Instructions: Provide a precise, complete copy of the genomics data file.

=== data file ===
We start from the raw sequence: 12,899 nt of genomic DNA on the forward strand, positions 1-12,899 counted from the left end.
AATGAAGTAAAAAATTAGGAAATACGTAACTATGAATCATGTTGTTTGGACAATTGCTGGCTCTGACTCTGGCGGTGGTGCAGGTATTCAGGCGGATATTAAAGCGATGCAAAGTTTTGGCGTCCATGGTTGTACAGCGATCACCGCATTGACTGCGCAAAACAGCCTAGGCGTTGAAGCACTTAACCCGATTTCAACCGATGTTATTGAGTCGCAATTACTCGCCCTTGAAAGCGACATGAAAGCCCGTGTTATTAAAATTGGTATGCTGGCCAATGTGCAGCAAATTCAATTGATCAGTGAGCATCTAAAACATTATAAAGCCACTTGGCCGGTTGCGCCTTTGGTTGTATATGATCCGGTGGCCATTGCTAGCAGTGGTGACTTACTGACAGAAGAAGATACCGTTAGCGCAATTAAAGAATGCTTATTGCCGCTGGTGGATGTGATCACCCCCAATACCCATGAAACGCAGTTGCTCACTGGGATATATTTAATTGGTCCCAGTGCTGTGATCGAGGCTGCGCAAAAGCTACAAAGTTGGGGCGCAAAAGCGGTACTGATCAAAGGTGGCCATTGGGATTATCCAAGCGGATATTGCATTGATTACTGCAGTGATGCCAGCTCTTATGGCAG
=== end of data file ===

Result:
We start from the raw sequence: 12,899 nt of genomic DNA on the forward strand, positions 1-12,899 counted from the left end.
AATGAAGTAAAAAATTAGGAAATACGTAACTATGAATCATGTTGTTTGGACAATTGCTGGCTCTGACTCTGGCGGTGGTGCAGGTATTCAGGCGGATATTAAAGCGATGCAAAGTTTTGGCGTCCATGGTTGTACAGCGATCACCGCATTGACTGCGCAAAACAGCCTAGGCGTTGAAGCACTTAACCCGATTTCAACCGATGTTATTGAGTCGCAATTACTCGCCCTTGAAAGCGACATGAAAGCCCGTGTTATTAAAATTGGTATGCTGGCCAATGTGCAGCAAATTCAATTGATCAGTGAGCATCTAAAACATTATAAAGCCACTTGGCCGGTTGCGCCTTTGGTTGTATATGATCCGGTGGCCATTGCTAGCAGTGGTGACTTACTGACAGAAGAAGATACCGTTAGCGCAATTAAAGAATGCTTATTGCCGCTGGTGGATGTGATCACCCCCAATACCCATGAAACGCAGTTGCTCACTGGGATATATTTAATTGGTCCCAGTGCTGTGATCGAGGCTGCGCAAAAGCTACAAAGTTGGGGCGCAAAAGCGGTACTGATCAAAGGTGGCCATTGGGATTATCCAAGCGGATATTGCATTGATTACTGCAGTGATGCCAGCTCTTATGGCAG